Rifat Abdullah

RIFAT ABDULLAH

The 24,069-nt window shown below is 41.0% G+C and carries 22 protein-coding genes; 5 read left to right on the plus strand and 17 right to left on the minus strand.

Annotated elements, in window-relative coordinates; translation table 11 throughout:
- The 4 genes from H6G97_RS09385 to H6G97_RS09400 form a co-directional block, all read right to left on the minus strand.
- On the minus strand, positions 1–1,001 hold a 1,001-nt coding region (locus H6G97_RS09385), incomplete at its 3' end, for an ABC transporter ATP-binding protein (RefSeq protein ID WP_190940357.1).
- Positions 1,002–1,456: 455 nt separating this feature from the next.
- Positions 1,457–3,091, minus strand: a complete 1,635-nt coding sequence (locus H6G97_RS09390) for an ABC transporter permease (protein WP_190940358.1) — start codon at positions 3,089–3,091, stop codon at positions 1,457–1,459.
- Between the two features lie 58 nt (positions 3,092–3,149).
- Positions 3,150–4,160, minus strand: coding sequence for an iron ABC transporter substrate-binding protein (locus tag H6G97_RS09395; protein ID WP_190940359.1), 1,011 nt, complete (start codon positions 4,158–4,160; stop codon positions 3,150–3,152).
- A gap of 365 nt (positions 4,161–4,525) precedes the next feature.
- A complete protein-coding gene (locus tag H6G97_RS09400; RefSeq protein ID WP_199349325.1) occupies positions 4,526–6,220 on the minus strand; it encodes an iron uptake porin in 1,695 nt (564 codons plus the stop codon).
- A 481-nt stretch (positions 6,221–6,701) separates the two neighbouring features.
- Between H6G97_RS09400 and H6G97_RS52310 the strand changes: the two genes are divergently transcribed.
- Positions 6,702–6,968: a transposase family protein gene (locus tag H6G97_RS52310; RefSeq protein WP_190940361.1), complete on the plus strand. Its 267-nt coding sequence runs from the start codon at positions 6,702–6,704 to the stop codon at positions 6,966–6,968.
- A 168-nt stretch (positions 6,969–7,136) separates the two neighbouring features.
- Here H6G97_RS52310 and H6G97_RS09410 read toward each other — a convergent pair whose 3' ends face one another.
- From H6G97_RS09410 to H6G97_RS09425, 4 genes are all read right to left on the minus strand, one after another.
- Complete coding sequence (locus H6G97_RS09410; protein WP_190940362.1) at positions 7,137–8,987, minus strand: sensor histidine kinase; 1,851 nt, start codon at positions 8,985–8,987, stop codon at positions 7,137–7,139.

It was the recent 7th of September 2014! Water from River Jhelum had entered the localities of Rajbagh forcing the residents to move on to the roof tops. The level of water was continuously rising and the speed was such that even cars were washed away. It was chaos. Mournful, tense, helpless faces were visible all around. Cries for help but no one to hear. Weeping children, wailing women and helpless men were waving their hands through windows and rooftops. Despite repeated attempts of seeking help, no one came to their rescue. Faced with certain death in deluged Rajbagh, ETV’s Rifat Abdullah recorded his last message after dialling his high-end contacts for help turned futile. That was when the dare-devil reporter who not only managed to get out alive, but saved many others, decided to swim across Jhelum to arrange for a boat with no idea where he was going to get one. Through divine intervention of providence he got the boat! The first one in the locality which he managed to rescue was his family, workmate, and an old man in the neighbourhood. He took the boat back and forth rescuing people, since the need was immediate and urgent in the locality of Rajbagh. Rifat continued risking his life by taking part in the dangerous rescue operation for almost four days in which he along with other volunteers rescued 300 people, many of them children whom he carried on his shoulders taking them to safer places. Being a sportsperson who has participated in national swimming and kayaking and canoeing championships, he was able to combine together all these skills brilliantly to make the risky rescue mission effective. After the floods subsided four days later, he managed to fly to his head-office in Hyderabad where he handed over the footage and on his way back via Delhi he collected medicines and baby food from friends and got them to the flood affected valley in Kashmir. The story of the Devastation in Kashmir will not be told without the courageous and selfless Rifat Abdullah who endangered his own safety to rescue 300 people which has no doubt earned him a place in the pantheon of the profiles of courage.